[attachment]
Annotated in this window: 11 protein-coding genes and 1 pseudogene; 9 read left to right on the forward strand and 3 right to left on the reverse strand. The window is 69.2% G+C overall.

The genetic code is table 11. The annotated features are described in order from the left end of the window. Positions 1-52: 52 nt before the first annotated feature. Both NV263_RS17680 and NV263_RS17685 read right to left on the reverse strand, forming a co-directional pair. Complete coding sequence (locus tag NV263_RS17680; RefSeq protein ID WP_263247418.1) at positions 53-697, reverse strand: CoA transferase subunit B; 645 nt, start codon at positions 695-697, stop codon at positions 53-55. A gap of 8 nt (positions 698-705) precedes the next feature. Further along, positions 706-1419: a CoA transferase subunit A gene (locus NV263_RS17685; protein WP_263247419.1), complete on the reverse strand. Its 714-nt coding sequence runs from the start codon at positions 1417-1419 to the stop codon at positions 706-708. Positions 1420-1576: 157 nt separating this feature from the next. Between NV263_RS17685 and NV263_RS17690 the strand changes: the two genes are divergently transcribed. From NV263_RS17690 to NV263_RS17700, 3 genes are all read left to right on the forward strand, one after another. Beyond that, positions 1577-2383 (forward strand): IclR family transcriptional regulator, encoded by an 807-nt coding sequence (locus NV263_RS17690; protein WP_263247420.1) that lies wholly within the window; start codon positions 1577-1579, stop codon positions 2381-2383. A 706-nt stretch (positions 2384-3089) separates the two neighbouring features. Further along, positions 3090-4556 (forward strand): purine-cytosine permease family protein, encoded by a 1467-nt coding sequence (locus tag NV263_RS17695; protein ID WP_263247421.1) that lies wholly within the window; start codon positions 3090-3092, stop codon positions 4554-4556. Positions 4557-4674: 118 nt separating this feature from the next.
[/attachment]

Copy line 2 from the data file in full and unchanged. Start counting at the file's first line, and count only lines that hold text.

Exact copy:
The genetic code is table 11. The annotated features are described in order from the left end of the window. Positions 1-52: 52 nt before the first annotated feature. Both NV263_RS17680 and NV263_RS17685 read right to left on the reverse strand, forming a co-directional pair. Complete coding sequence (locus tag NV263_RS17680; RefSeq protein ID WP_263247418.1) at positions 53-697, reverse strand: CoA transferase subunit B; 645 nt, start codon at positions 695-697, stop codon at positions 53-55. A gap of 8 nt (positions 698-705) precedes the next feature. Further along, positions 706-1419: a CoA transferase subunit A gene (locus NV263_RS17685; protein WP_263247419.1), complete on the reverse strand. Its 714-nt coding sequence runs from the start codon at positions 1417-1419 to the stop codon at positions 706-708. Positions 1420-1576: 157 nt separating this feature from the next. Between NV263_RS17685 and NV263_RS17690 the strand changes: the two genes are divergently transcribed. From NV263_RS17690 to NV263_RS17700, 3 genes are all read left to right on the forward strand, one after another. Beyond that, positions 1577-2383 (forward strand): IclR family transcriptional regulator, encoded by an 807-nt coding sequence (locus NV263_RS17690; protein WP_263247420.1) that lies wholly within the window; start codon positions 1577-1579, stop codon positions 2381-2383. A 706-nt stretch (positions 2384-3089) separates the two neighbouring features. Further along, positions 3090-4556 (forward strand): purine-cytosine permease family protein, encoded by a 1467-nt coding sequence (locus tag NV263_RS17695; protein ID WP_263247421.1) that lies wholly within the window; start codon positions 3090-3092, stop codon positions 4554-4556. Positions 4557-4674: 118 nt separating this feature from the next.